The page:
By Emily, Post-SSRI Sexual Dysfunction (PSSD), Canada, January 5, 2021
PSSD 1.5 years
I am a 24-year-old BC woman suffering neurochemical damage from the SSRI antidepressant Citalopram/Celexa. It has resulted in the total removal of my sexual functioning, including arousal, pleasure, orgasm and the emotion of romantic love. I have been off the medication since March 2019 and there has been no improvement in this condition. I am now looking for help in raising awareness among patients and medical professionals about the risks of SSRIs and the devastating effects they can have on some people.
In October 2013, when I was 17, my parents booked me an appointment with a psychiatrist in BC. I had been struggling with apparent symptoms of depression for about 4 years. The appointment lasted under an hour. After this brief time she recommended to me 10mg of Citalopram, which was later upped to 30 mg.
Over the next five years I was on Citalopram to doses varying between 20-40 mg. In February 2019 I decided to try to come off them for good because I was increasingly disturbed by the effects they were having on my sexual relationships. With the help of my doctor I transitioned to Bupropion. Under his instruction I “tapered” from 20mg of Citalopram in under a week. However, three weeks later I woke up one morning to abruptly discover that all sexual sensation had disappeared from my body. My clitoris was now no more than an inert and sensation-less nub of flesh. I was unable to feel attraction, arousal or orgasm. What is equally horrifying was the accompanying emotional blunting that had eliminated all romantic feeling from my heart and mind.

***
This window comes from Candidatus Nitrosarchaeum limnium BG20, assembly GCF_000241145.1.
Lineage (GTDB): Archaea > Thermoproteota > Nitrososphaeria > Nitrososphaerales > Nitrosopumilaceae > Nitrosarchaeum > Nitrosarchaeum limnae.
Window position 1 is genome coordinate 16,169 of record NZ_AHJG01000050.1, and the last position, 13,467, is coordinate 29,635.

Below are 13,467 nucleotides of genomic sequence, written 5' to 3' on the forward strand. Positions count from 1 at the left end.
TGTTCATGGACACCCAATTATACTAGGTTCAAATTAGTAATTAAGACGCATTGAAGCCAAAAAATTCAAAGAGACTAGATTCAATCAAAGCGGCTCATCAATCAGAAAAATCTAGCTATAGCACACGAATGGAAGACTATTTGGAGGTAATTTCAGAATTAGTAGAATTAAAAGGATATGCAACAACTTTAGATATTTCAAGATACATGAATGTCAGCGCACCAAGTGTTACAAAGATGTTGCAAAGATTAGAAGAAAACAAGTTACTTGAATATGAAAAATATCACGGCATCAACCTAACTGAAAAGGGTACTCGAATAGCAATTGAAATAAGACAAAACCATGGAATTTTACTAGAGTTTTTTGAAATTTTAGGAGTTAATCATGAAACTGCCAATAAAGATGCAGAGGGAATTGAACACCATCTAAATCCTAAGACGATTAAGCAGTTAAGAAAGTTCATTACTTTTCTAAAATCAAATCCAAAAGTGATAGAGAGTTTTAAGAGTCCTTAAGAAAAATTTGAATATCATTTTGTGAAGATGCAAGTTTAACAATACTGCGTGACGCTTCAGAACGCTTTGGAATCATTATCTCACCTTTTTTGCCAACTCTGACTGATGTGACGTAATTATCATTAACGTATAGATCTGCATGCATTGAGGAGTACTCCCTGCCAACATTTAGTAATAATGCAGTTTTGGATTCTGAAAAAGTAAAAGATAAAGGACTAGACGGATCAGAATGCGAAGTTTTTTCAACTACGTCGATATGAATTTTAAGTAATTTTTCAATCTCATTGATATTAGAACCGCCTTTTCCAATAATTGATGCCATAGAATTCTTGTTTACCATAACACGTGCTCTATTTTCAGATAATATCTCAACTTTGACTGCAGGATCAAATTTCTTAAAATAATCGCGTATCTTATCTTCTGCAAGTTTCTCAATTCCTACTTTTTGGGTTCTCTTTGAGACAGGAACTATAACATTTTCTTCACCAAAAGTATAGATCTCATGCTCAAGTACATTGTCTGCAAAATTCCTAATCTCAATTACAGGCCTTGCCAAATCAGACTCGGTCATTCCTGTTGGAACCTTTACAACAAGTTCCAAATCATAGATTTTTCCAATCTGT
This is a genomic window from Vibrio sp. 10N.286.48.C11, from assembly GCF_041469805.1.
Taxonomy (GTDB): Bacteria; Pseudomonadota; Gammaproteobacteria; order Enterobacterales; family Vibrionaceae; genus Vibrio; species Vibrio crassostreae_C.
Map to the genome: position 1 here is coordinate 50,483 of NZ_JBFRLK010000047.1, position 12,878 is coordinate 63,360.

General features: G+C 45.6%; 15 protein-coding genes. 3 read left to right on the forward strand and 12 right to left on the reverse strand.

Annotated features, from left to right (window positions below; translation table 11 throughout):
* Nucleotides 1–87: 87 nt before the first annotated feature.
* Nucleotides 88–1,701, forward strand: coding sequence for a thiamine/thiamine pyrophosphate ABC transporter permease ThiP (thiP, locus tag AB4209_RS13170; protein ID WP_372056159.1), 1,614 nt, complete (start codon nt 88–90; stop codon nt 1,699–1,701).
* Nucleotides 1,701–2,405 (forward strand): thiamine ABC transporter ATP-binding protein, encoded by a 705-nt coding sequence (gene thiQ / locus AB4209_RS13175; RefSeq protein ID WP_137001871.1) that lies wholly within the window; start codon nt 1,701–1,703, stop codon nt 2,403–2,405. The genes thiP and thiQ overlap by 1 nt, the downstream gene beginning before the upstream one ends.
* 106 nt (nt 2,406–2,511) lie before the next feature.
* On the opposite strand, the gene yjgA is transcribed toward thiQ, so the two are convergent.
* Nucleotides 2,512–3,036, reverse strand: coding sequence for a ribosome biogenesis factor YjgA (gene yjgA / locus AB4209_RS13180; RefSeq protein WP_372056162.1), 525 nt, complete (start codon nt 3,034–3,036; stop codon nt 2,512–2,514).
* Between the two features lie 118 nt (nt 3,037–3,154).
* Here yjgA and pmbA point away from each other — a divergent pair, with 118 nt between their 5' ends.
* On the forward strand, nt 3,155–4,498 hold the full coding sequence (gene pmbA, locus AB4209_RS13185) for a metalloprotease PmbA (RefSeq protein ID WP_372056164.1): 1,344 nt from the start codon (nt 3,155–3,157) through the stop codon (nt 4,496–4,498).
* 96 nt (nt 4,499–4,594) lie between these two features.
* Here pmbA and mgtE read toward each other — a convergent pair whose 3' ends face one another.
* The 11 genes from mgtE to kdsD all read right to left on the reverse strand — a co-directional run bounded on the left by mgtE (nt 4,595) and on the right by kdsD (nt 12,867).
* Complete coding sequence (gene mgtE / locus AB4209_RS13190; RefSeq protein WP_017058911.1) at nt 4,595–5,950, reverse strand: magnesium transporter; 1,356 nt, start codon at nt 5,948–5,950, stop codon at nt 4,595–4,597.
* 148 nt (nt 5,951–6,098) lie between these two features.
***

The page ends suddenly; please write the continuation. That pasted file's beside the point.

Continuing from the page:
This is how it has remained to this day, though I have been off all psychiatric medication since August 2019, when I quit the Bupropion as well. There is nothing my doctor can do to treat it. Looking into this condition brought me to information about Post SSRI Sexual Dysfunction (PSSD), an uncommon but sometimes permanent disorder following SSRI use. I had absolutely no warning at any point about the possibility of developing PSSD. Neither my doctor or psychiatrist had even warned me about the supposedly temporary sexual side effects that are typical while still on SSRIs.
This is not caused by depression. Despite experiencing symptoms of depression for years before the medications I always had a normal teenage sex drive, and though I had not yet become sexually active at 17 I was familiar and comfortable with my sexuality. I have been examined by a doctor since coming off SSRIs and she could not find anything physically wrong with me.
The effects of losing my sexuality have been absolutely devastating to my relationships and mental health. I have been robbed of an essential aspect of my humanity. You cannot imagine what it means to lose something so deep, so vital. I do not feel like myself anymore and barely even like a human being. Before treatment I had never struggled with suicidal ideation and now I am in therapy trying to cope with regular thoughts of harming myself or even ending my life.
The fact I was unwarned about PSSD means I had no ability to give my informed consent when accepting the prescription of these medications. The Hippocratic Oath states that a doctor must first do no harm; in light of official recognition of PSSD from the EMA, this requires fully informing all patients prescribed antidepressants of the risk of permanently losing their sexuality. PSSD must be acknowledged by the medical community and patients must be warned.
Learn more about Post-SSRI Sexual Dysfunction at www.pssdcanada.ca